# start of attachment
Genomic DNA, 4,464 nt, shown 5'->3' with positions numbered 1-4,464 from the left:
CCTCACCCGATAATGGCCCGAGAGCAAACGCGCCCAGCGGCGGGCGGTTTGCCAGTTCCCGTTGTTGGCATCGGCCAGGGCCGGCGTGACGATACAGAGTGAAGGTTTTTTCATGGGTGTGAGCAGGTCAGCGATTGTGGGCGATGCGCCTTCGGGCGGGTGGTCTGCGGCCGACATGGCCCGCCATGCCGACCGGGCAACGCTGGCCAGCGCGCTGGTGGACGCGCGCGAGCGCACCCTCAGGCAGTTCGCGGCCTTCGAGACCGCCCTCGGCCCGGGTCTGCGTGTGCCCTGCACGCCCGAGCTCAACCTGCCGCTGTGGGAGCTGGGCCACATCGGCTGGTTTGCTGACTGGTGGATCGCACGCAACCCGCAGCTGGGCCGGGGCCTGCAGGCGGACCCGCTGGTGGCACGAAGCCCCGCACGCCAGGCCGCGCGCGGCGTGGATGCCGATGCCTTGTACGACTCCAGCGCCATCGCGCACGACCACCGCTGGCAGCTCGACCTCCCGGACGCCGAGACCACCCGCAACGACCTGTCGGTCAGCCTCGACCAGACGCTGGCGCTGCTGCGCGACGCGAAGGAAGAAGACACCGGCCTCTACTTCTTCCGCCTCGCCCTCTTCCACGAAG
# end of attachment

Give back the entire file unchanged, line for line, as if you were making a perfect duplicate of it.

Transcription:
Genomic DNA, 4,464 nt, shown 5'->3' with positions numbered 1-4,464 from the left:
CCTCACCCGATAATGGCCCGAGAGCAAACGCGCCCAGCGGCGGGCGGTTTGCCAGTTCCCGTTGTTGGCATCGGCCAGGGCCGGCGTGACGATACAGAGTGAAGGTTTTTTCATGGGTGTGAGCAGGTCAGCGATTGTGGGCGATGCGCCTTCGGGCGGGTGGTCTGCGGCCGACATGGCCCGCCATGCCGACCGGGCAACGCTGGCCAGCGCGCTGGTGGACGCGCGCGAGCGCACCCTCAGGCAGTTCGCGGCCTTCGAGACCGCCCTCGGCCCGGGTCTGCGTGTGCCCTGCACGCCCGAGCTCAACCTGCCGCTGTGGGAGCTGGGCCACATCGGCTGGTTTGCTGACTGGTGGATCGCACGCAACCCGCAGCTGGGCCGGGGCCTGCAGGCGGACCCGCTGGTGGCACGAAGCCCCGCACGCCAGGCCGCGCGCGGCGTGGATGCCGATGCCTTGTACGACTCCAGCGCCATCGCGCACGACCACCGCTGGCAGCTCGACCTCCCGGACGCCGAGACCACCCGCAACGACCTGTCGGTCAGCCTCGACCAGACGCTGGCGCTGCTGCGCGACGCGAAGGAAGAAGACACCGGCCTCTACTTCTTCCGCCTCGCCCTCTTCCACGAAG